About the Author

Anita ShapiraAnita Shapira is Professor Emerita in Jewish History at Tel Aviv University and founder of the Yitzhak Rabin Center for Israel Studies. She specializes in the history of Zionism, the Jewish community in Palestine and the state of Israel, with an emphasis on cultural, social and intellectual history. She has published numerous books and articles, among them Berl Katznelson, A Biography of a Socialist Zionist (1984), Land and Power, The Zionist Resort to Force, 1881-1948 (1992), and Yigal Allon, Native Son (2008). Her recent book, Israel: A History, received the National Jewish Book Award for History in 2012. She has received numerous academic and professional awards and fellowships from Israeli and foreign universities, including Yale, Brandeis, City University of New York, University of Pennsylvania, Stanford, the Oxford Center for Jewish Studies, Columbia University and others. She is the 2008 Israel Prize for Jewish History laureate. She received her B.A. and M.A., cum laude, and Ph.D., summa cum laude, in History and Jewish History from Tel Aviv University.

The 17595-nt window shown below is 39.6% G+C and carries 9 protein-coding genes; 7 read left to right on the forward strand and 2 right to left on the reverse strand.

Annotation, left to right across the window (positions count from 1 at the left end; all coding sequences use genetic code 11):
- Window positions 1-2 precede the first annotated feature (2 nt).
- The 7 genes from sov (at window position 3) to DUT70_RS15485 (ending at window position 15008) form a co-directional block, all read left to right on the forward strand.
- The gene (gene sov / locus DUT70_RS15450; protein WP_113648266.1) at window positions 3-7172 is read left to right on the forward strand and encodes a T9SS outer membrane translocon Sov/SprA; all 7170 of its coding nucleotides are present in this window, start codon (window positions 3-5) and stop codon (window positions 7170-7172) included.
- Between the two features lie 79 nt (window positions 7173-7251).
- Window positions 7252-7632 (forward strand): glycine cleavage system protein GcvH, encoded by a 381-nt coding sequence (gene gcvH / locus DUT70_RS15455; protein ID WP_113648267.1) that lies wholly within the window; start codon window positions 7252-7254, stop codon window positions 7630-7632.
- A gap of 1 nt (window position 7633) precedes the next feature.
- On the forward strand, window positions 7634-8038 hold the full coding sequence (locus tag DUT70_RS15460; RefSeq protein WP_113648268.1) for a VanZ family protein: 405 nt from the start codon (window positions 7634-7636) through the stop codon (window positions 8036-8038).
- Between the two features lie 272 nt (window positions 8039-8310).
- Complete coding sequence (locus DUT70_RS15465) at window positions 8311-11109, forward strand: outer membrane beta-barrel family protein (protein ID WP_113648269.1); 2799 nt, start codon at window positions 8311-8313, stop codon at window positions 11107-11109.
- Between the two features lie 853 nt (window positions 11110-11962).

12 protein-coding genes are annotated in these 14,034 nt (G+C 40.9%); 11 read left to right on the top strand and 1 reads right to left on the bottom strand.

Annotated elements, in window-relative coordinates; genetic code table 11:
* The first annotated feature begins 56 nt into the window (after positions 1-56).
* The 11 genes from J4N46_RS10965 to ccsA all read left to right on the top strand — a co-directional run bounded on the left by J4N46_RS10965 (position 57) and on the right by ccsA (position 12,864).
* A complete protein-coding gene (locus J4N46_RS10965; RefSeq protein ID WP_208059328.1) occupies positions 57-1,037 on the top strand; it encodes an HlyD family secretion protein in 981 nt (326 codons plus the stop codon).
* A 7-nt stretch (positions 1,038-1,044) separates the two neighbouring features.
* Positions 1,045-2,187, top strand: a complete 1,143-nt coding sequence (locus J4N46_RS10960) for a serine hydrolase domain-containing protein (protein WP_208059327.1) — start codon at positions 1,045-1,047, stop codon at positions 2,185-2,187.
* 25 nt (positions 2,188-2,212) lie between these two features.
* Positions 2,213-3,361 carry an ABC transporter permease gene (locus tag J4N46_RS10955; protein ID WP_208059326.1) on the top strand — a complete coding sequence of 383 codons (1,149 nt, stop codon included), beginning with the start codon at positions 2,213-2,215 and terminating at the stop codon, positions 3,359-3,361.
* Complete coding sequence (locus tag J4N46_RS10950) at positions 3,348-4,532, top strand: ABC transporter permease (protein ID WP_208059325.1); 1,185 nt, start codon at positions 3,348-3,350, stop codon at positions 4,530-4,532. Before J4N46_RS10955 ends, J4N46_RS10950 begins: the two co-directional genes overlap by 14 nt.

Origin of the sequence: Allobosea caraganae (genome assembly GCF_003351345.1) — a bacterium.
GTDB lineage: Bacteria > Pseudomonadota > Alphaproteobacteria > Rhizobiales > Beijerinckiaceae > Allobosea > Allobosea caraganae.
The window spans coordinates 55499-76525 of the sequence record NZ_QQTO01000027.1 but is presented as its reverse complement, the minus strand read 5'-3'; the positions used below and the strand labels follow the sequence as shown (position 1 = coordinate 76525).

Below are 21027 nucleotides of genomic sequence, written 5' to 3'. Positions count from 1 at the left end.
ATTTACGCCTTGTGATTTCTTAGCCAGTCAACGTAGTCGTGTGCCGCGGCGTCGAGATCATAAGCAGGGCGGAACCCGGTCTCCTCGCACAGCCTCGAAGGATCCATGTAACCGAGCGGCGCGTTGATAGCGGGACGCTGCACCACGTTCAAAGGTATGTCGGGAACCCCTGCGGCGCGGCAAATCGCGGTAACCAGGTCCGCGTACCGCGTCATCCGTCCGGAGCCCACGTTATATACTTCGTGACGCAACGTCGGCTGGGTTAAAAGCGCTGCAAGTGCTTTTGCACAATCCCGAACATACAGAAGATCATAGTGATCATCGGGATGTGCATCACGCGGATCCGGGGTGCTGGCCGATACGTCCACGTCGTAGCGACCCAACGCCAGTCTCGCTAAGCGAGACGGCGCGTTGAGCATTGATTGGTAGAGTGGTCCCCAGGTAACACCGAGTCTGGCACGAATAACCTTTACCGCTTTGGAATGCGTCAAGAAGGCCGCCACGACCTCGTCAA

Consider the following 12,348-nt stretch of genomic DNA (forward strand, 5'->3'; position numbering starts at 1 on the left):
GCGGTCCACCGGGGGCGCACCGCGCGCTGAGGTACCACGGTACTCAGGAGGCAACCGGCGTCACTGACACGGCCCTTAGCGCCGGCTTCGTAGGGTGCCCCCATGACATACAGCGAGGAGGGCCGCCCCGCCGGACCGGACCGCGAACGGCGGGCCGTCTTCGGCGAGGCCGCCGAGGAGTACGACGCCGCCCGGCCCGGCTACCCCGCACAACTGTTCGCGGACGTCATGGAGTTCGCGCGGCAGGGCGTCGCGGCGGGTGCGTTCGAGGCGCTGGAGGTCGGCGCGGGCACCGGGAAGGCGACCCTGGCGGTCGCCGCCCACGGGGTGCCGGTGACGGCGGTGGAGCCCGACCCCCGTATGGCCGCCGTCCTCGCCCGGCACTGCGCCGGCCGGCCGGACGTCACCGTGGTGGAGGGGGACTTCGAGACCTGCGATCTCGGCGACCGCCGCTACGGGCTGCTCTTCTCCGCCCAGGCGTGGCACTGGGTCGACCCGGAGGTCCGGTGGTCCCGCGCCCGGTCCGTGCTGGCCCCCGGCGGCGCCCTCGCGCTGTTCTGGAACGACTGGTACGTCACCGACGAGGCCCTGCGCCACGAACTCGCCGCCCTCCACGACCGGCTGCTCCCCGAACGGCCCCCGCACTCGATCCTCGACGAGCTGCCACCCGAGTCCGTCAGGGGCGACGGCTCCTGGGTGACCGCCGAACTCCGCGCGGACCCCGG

Recently, there was something of an ideological fistfight at the grave of Israel’s founding father. During a ceremony at Sde Boker in the Negev desert marking the 41 years since the death of David Ben-Gurion, the former and current presidents of Israel — Shimon Peres and Reuven Rivlin — slammed efforts to pass new legislation to enshrine Israel’s status as a Jewish state, a bill that many critics say will roll back Israel’s status as a democracy and turn the country’s Arabs, who are about 20 percent of the population, into second-class citizens.